McColl’s has unveiled plans to shave its total estate by 300 sites as part of a new medium-term plan.
The strategic change programme announced during the chain’s 2019 preliminary results this week is focused on “segmenting our store estate to better meet the needs of the communities we serve on a ‘neighbourhood by neighbourhood’ basis.”
The programme features planned changes to ranging, space allocation and pricing based on local demographics, which will be used to put stores in one of three segments: ‘top up’, ‘food to go‘ and ‘for later’.
This will include a targeted store count of 1,100 sites, down from the current 1,400. McColl’s said ‘further divestments’ would help it achieve a ‘more convenience focused’ estate.
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The target represents a continuation of current trends, with the chain’s net store count dropping by 110 sites in 2019 alone. The locations or timescale of the sites to be sold or closed are yet to be announced, though many are likely to be to its smaller newsagent stores, see map to right.
The company said it would “make stores easier to operate and easier to shop” by “investing in a new Electronic Point of Sale (EPoS) system that will bring many benefits, including making self-scanning a reality at our stores in the near future.”
According to chief executive Jonathan Miller, McColl’s is also experimenting with new store formats. Miller revealed: “In early 2020, we will be trialling new ideas on price, range, brand, layout and cost to serve, using a modified operating model in a small number of stores that we believe will be simpler to operate.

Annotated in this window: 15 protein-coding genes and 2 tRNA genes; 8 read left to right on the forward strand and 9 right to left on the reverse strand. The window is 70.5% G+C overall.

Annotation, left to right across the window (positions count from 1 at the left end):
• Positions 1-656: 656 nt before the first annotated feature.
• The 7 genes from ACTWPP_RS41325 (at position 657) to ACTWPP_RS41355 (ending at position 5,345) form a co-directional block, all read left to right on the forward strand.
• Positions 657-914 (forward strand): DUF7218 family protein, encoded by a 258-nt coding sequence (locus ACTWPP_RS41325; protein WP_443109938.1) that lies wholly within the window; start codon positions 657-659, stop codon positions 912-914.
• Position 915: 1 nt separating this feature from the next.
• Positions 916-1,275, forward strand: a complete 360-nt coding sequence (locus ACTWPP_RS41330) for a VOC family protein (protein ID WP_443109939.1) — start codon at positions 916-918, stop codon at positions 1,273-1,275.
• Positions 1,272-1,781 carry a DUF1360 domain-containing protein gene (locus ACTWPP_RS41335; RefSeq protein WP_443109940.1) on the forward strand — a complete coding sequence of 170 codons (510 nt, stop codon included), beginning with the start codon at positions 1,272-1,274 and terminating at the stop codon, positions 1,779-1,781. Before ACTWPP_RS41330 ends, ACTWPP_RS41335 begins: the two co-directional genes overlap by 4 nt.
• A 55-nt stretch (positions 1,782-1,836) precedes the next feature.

“We will be looking for quick wins that we can rollout immediately, as well as medium-to-long-term benefits that can become part of our new store model.”
The firm’s chairman Angus Porter added these test stores would include “innovative food-to-go and last mile delivery trials”.
The firm conducted a recent trial with Uber Eats and outlined that it sees ‘growing opportunities in breakfast, coffee and hot food.”
McColl’s is also set to convert a further 20 sites to the Morrisons Daily fascia, following ‘good customer reaction’ and ‘increased top line performance’ at its 10 North West sites that made the switch last year.
Range reviews associated with McColl’s 2017 supply deal with Morrisons continued. Categories updated in 2019 included beer, cider, wine, soft drinks, confectionery and healthy snacks.
Financially, the preliminary report showed the company’s total revenue fell 1.8%, which it said was due to store closures. Like-for-like sales were flat on 0% compared with 2018.
The firm also reported a 25.9% gross margin across its estate, roughly in line with last year, yet adjusted profit before tax fell by more than 30% to £7.3million.
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